Dear Souls and Hearts Members,
Let’s start this reflection with an apocryphal story, a story of St. Athanasius of Alexandria and the Roman emperor Julian the Apostate:
In the Fourth Century A.D., the Roman emperor Julian the Apostate was out to kill St. Athanasius. Athanasius escaped from Alexandria by boat and imperial officers were in hot pursuit up the Nile. Looking over his shoulder and seeing the Roman officers gaining on him, Athanasius used the precious moments of concealment provided by a bend in the river that temporarily hid his boat from the pursuers to work out a deception. He ordered his boat to turn around and head downriver, toward the Roman pursuers. When the two boats were near, the Roman officers called out, asking if anyone had seen Athanasius. Athanasius’ protectors yelled back (as instructed), “Yes, he is quite near.” The pursuing boat continued to forge up the river, while Athanasius went downstream, back to Alexandria, where Athanasius hid until Julian’s persecution ended.
Here, in this story, in Athanasius’ companions’ response to the imperial officers (“Yes, he is quite near”), we have an example of “mental reservation.” Mental reservation. A sticky topic.
Let’s discuss mental reservation. You all know probably know what it is, even if you have not been aware of the specific term.
Definition of Mental Reservation
Mental reservation is a form a deception. It is employed in those difficult situations in which one has to avoid lying but also is under moral obligation not to reveal the truth. Mental reservation essentially an argument in moral theology that maintains that sometimes there are “deceptions (or lies) of necessity,” and emphasizes that when there is a conflict between justice and truthfulness, it is justice that should prevail.
Broad Mental Reservation
In broad mental reservation, one uses equivocations or ambiguities to imply something false that is not actually stated, as in the example of Athanasius’ companions above – the officers took the literal truth that they said to mean that the saint was just upriver, rather that sitting in the same boat. In broad mental reservation, one restricts one’s meaning so that the listener might be able to figure out the true meaning, even if that is unlikely.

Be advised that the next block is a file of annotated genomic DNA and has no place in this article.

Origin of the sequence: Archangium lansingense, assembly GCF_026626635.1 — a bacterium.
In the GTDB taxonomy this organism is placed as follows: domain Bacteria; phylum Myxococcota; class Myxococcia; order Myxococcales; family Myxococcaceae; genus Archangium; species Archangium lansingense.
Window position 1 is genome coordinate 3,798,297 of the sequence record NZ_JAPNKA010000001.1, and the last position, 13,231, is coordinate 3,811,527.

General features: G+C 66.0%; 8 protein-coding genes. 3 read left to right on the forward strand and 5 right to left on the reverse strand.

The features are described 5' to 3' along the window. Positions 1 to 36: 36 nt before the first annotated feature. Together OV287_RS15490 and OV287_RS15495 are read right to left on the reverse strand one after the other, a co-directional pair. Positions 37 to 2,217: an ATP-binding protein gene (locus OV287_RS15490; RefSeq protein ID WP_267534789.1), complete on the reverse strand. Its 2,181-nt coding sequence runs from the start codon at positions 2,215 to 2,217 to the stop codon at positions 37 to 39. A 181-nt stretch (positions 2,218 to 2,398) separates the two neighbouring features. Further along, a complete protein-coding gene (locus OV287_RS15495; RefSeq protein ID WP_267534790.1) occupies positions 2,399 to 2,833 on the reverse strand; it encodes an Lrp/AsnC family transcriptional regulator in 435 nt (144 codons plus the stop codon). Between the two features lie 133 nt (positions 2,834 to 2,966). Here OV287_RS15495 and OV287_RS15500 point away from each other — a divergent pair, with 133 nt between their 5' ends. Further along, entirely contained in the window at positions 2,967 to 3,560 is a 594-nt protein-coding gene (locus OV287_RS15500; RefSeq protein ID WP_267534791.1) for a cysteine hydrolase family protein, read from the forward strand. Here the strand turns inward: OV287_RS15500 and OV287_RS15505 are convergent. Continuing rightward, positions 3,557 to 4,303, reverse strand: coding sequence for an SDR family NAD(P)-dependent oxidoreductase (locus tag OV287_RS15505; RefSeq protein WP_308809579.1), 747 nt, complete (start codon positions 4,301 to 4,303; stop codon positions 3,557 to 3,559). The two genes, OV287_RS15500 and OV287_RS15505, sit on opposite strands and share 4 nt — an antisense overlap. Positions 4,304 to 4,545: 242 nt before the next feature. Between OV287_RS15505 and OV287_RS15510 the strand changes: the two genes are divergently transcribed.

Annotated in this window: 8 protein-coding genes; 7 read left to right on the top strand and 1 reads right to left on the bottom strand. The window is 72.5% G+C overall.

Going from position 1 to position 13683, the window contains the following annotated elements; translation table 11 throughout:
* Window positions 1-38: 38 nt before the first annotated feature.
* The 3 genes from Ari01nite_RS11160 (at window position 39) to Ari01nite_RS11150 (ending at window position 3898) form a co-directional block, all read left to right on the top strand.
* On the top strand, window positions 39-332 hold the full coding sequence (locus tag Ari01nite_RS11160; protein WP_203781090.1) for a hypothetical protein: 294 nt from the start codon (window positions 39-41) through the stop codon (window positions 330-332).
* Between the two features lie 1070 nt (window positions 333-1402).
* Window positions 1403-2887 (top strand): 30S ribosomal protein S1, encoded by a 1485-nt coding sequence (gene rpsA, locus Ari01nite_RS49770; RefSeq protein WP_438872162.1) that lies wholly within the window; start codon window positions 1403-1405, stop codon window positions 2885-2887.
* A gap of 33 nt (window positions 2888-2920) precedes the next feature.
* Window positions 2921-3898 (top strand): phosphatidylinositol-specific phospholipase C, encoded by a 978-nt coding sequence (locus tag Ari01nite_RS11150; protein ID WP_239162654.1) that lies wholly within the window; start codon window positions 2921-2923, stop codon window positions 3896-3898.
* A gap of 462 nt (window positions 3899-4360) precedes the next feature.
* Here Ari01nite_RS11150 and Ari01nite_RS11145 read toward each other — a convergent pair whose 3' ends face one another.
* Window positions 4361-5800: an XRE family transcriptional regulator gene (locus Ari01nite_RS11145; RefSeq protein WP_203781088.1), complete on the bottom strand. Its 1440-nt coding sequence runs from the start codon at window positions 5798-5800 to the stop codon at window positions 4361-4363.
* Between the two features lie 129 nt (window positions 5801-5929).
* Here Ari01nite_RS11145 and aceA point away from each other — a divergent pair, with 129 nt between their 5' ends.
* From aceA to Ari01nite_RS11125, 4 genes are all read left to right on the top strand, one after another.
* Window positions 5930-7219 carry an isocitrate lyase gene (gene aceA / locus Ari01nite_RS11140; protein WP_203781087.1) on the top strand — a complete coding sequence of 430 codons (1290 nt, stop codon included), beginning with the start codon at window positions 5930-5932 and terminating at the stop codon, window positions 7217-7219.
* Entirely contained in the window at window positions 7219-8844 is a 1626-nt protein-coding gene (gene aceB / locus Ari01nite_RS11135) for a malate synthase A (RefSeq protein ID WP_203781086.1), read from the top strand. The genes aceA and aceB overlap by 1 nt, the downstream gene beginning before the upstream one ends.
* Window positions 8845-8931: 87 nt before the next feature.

Debate has ensued over the centuries about broad mental reservation, especially broad mental reservation. Some Catholic moralists, like St. Raymond of Peñafort and St. Aphonsus Ligouri tentatively addressed concept of mental reservation. In his Summa in 1235, St. Raymond wrote:
I believe, as at present advised, that when one is asked by murderers bent on taking the life of someone hiding in the house whether he is in, no answer should be given; and if this betrays him, his death will be imputable to the murderers, not to the other’s silence. Or he may use an equivocal expression, and say ‘He is not at home,’ or something like that. And this can be defended by a great number of instances found in the Old Testament. Or he may say simply that he is not there, and if his conscience tells him that he ought to say that, then he will not speak against his conscience, nor will he sin. Nor is St. Augustine really opposed to any of these methods.
The idea is that when the speaker says “He is not at home” to the would-be murderer, he means that he is not at home for you to slay him. The 1911 Catholic Encyclopedia’s entry on mental reservation concludes about broad mental reservation that:
All Catholic writers were, and are, agreed that when there is good reason, such expressions as the above may be made use of, and that they are not lies. Those who hear them may understand them in a sense which is not true, but their self-deception may be permitted by the speaker for a good reason. If there is no good reason to the contrary, veracity requires all to speak frankly and openly in such a way as to be understood by those who are addressed. A sin is committed if mental reservations are used without just cause, or in cases when the questioner has a right to the naked truth.